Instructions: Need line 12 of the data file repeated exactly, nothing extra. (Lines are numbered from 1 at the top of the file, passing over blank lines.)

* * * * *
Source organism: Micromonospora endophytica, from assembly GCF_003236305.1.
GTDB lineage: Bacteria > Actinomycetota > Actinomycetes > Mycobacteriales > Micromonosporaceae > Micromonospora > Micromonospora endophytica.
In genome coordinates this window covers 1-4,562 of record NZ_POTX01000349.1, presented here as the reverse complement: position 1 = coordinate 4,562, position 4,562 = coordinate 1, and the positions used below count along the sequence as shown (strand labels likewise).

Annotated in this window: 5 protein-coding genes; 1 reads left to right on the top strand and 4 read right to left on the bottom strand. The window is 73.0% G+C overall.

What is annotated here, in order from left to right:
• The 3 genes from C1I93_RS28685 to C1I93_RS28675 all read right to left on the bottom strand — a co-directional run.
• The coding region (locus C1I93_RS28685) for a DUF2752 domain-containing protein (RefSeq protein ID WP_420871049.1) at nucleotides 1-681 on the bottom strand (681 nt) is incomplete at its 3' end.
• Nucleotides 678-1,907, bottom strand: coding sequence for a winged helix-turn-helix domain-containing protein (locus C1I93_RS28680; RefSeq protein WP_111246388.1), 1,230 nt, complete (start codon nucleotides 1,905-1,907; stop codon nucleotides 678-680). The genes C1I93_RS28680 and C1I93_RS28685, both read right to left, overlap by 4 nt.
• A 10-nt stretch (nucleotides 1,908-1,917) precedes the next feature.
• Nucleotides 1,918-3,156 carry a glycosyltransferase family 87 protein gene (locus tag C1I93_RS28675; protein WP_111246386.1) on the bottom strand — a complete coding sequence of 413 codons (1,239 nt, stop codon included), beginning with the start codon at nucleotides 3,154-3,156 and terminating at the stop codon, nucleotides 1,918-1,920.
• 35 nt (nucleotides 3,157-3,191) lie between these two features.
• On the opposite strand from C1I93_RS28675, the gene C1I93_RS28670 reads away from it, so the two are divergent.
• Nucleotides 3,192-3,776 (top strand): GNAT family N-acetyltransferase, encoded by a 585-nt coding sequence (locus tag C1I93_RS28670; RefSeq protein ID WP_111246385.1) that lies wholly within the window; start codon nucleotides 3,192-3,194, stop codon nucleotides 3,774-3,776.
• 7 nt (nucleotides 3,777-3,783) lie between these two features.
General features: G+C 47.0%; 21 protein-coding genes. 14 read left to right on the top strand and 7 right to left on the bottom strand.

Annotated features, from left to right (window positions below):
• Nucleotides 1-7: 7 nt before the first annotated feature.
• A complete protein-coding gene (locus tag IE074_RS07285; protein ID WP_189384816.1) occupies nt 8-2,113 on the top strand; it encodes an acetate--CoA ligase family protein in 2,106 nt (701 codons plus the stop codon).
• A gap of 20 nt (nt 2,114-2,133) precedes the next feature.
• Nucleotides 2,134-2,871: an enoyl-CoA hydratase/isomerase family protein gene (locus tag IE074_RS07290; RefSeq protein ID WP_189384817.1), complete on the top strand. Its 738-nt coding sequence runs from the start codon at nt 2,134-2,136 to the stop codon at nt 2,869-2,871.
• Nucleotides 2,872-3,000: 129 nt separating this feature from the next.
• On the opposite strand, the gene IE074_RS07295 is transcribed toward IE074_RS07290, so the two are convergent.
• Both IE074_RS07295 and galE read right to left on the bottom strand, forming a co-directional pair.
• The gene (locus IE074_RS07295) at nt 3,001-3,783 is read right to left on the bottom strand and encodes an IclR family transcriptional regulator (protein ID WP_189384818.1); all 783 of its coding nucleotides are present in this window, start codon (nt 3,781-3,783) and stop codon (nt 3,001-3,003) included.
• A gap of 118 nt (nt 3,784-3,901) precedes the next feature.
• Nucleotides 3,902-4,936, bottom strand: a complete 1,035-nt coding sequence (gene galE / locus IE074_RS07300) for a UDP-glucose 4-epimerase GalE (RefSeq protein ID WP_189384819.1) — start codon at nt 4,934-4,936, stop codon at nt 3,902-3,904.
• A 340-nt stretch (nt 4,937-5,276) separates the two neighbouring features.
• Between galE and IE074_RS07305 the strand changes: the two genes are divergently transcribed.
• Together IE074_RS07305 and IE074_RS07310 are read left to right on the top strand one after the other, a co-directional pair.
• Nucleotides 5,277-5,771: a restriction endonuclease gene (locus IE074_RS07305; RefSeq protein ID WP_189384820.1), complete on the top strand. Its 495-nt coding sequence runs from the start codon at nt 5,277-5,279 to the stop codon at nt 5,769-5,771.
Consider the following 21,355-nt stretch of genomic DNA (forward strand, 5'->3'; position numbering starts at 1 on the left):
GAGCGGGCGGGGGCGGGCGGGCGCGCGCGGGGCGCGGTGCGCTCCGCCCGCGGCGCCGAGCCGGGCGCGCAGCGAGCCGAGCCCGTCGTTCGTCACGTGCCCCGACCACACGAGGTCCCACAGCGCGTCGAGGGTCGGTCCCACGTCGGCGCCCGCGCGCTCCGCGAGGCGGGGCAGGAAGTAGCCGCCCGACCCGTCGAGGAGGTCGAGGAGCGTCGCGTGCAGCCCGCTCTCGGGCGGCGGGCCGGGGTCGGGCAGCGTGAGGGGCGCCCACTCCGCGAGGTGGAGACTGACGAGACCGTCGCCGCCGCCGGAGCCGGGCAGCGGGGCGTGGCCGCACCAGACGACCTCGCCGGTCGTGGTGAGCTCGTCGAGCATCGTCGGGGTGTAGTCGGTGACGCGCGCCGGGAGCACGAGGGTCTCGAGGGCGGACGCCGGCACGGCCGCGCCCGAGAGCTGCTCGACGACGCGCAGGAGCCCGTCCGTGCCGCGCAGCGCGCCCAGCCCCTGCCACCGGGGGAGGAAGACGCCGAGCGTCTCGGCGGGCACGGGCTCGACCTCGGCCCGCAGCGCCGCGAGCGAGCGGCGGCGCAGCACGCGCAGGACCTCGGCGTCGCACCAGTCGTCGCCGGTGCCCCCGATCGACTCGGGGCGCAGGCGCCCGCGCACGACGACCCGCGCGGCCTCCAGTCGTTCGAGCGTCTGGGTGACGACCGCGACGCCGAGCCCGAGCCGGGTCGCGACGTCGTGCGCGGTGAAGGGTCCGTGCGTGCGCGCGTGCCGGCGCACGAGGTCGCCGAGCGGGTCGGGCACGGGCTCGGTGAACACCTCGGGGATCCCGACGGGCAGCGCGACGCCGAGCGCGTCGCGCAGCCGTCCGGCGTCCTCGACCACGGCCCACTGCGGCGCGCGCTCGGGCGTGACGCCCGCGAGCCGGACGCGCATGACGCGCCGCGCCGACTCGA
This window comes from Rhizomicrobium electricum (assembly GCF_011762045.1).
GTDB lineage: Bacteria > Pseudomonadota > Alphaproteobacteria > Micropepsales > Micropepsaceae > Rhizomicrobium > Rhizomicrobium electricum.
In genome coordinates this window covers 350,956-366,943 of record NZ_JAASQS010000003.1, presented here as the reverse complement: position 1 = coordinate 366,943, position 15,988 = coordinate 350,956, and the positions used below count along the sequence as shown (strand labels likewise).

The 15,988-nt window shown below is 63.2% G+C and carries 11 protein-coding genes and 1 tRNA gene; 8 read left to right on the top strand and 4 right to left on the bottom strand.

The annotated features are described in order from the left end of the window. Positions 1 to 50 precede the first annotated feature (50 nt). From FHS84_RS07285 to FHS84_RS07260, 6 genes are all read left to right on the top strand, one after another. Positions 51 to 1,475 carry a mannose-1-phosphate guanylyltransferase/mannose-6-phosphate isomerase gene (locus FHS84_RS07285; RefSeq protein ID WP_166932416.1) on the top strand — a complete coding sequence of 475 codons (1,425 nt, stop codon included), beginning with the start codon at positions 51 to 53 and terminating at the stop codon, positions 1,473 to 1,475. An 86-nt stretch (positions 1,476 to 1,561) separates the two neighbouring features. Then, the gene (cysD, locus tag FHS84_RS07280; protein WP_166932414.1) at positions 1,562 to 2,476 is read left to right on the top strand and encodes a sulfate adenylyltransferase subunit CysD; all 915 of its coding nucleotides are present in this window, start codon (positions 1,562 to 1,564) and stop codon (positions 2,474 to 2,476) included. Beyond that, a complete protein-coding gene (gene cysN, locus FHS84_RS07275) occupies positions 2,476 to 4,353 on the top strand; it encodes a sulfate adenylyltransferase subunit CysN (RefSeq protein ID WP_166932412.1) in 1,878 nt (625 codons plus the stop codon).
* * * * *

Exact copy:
• On the opposite strand from C1I93_RS28675, the gene C1I93_RS28670 reads away from it, so the two are divergent.